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Book Review: The Green Book of Language Revitalization in Practice

Wilhelm van Rensburg, Ken Hale

Abstract


Red books list everything endangered; green books revitalize the endangered. That is exactly what Hinton and Hale set out to do when they brought together no less than-thirty three essays, divided into categories such as Language Policy, Language Planning, Maintenance and Revitalization of National Indigenous languages, Immersion, Literacy, Media and Technology, and Training in their Green Book to bring home the severity of languages in danger of disappearing and the necessity of revitalizing these languages. Otherwise speakers of endangered languages, they argue, face disenfranchisement and marginalization. The categories are supposed to reflect the aim of the book: showing revitalization programmes in operation, and synthesizing principles and methods of language revitalization practice. Reference is made to Fishman's (1991, 2001) steps with regard to reversing language shift, (a synonym for language revitalization?) and some of the chapters in the book are assigned to ‘illustrate' his steps, but no clear outline of the structure and argument of the Green Book is given. Although the reader gets an excellent idea of revitalization programmes in the US, Australia and the UK, the relevance of the book is sadly reduced because it omits countries such as South Africa and India where excellent work in this regard is taking place. With its eleven official languages and various initiatives at revitalizing indigenous/heritage languages such as the Khoe, Ju and !Ui language families, including the Khoekhoegowab (Nama), !Xun, Khwedam, N!u and Xirigowab (Griqua) languages, South Africa could hardly have been overlooked for inclusion in this book. Let alone the pioneering work on the Khoe and San Language body by the South African San Institute. This institute traces, documents and develops these languages in equally compelling ways as being described in the Green Book. The s justify their prime focus on the US and the various excellent and successful revitalizing programmes done there by pointing out that other countries can learn from the ‘principles' underpinning these programmes. Essentially these principles come down to three: persistence, sustainability and honesty to oneself. These principles are stressed in each of the programmes. But the overall impression of the book is that endangered languages are studied and documented as cultural curiosities, and the use of indigenous languages are encouraged in various ways as a means of self-empowerment, as a way of perpetuating cultural hegemony. Hardly any chapters deal with the real empowering stuff: what can these speakers do with a revitalized language in the ‘real world'? To my mind, only one chapter deals with this issue in a direct way: Clay Slate's “Promoting Advanced Navajo Language Scholarship” in which issues such as employability, transferability and accreditation issues are raised and discussed at length. Concerns expressed at the outset of the book about the loss of indigenous knowledge systems and the infringement of human rights in the face of globalisation are addressed in a frank way in this chapter, but in few others. Another issue that is scantily addressed in the book is the delicate intersection of language and identity. Most of the chapters assume a homogenous view of cultural identity. Few show or report on clashing identities as a consequence of language use. That is why the most compelling chapter in the book is the last one by ‘independent scholar', Linda Yamane. Hers is a testimony of real perseverance in tracing the recordings of her endangered Rumsien language, one of the Ohlone or Costanoan languages spoken by the native people of California's Monterey area, and of her personal attempts to sustain the use of her language and of the honesty with which she reflects on the use of this language. This single personal testimony makes the book worth while as it single-handedly encapsulates all the principles of language revitalization. ‘To sleep, perchance to dream', says a world weary Hamlet. Hinton and Hale are not as world weary. They have dreams; their s write about their own dreams. (William Wilson and Kauanoe Kamanā write touchingly about “Mai Loko Mai O Ka ‘I'ini” – Proceeding from the Dream. It tells about the ‘Aha Pūnana Leo Connection in Hawaiian Language Revitalization. They say I ka ‘olelo no ke ola; I ka ‘olelo no ka make – in language rests life; in language rests death.) Hinton and Hale want to wake up ‘sleeping' languages (a word preferred by Frank Manriquez, to ‘dead' languages, such as his native Tongva). They want to give a voice to ‘silent' languages. And they do so in this book. Hinton's chapter on Audio-Video Documentation is seminal. So is Laura Buszars-Welcher's one on whether the web can save her language. Hinton and Hale show that between the birth and the death of a language plenty of living and dreaming can be done.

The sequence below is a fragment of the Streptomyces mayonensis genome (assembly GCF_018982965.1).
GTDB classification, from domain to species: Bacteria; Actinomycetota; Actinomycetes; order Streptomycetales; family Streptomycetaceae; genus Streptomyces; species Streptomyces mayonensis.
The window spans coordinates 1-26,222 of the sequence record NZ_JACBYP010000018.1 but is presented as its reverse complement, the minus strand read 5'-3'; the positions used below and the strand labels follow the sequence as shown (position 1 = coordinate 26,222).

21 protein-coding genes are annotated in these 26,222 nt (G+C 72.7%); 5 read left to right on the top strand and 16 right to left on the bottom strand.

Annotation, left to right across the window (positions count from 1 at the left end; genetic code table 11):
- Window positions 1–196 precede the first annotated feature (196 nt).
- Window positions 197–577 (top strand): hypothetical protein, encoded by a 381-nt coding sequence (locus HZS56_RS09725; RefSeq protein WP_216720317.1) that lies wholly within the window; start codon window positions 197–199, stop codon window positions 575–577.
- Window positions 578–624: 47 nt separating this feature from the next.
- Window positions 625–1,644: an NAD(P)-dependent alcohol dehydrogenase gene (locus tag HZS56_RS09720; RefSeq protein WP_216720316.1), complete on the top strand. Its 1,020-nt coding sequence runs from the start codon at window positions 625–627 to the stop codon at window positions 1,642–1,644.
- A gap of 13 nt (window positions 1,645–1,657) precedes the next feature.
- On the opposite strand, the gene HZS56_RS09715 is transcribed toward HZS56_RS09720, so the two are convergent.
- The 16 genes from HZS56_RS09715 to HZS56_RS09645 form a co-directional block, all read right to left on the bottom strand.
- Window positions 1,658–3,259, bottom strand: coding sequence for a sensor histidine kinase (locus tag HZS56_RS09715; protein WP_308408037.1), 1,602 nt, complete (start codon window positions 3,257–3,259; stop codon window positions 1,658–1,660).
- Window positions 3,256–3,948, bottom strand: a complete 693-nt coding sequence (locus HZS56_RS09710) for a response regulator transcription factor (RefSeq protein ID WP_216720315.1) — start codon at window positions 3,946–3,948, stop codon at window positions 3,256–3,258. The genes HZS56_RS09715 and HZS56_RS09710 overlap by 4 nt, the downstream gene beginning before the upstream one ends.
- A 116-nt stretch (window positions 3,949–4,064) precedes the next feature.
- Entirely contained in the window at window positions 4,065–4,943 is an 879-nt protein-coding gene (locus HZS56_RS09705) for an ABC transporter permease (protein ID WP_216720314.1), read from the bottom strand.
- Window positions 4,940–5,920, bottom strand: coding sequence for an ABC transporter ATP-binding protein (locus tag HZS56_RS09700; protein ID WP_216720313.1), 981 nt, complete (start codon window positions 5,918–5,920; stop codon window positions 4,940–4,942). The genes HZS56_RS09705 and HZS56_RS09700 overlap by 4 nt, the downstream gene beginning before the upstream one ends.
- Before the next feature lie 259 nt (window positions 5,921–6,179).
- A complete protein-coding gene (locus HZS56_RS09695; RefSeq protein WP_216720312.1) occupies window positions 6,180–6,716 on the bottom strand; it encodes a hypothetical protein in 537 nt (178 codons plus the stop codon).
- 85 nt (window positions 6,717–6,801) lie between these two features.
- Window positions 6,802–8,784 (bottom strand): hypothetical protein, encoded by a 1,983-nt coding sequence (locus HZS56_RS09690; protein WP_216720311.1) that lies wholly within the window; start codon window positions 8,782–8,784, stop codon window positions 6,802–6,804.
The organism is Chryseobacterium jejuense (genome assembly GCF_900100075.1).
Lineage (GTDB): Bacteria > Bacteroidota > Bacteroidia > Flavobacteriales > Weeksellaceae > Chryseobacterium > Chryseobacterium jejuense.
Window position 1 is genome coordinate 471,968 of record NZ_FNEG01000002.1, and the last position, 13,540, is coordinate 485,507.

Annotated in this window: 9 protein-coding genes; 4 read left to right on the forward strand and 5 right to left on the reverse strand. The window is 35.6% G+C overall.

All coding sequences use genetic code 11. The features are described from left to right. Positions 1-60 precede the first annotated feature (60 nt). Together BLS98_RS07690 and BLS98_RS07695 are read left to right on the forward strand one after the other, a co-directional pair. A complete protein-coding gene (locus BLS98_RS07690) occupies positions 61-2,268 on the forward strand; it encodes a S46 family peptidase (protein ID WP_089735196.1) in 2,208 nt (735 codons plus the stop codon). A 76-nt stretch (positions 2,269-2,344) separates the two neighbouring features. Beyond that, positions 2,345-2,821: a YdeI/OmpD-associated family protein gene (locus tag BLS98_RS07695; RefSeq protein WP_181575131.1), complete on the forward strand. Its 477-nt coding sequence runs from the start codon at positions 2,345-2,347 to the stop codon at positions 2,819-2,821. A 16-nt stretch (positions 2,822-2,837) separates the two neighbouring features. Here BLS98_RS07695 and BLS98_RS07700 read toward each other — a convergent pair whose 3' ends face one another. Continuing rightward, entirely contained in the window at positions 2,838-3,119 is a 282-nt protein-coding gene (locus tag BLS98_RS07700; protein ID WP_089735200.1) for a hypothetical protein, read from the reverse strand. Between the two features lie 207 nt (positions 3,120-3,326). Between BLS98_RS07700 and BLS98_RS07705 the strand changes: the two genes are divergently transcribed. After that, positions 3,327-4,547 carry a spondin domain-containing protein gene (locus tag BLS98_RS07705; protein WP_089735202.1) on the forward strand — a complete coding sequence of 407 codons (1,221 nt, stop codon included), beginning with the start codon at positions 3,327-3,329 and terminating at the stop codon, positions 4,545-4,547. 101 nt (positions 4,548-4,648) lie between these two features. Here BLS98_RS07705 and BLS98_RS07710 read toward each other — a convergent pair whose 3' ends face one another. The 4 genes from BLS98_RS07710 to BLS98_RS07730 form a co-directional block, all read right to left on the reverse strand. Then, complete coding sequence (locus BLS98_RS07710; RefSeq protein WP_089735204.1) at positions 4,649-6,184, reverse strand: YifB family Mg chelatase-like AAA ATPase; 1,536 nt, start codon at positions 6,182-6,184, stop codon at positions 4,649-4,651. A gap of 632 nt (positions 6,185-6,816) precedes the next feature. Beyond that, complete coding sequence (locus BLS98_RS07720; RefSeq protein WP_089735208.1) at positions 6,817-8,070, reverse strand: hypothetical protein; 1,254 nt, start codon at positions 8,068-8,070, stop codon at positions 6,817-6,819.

(Journal for Language Teaching: 2003 37(1): 142-144)



http://dx.doi.org/10.4314/jlt.v37i1.5985
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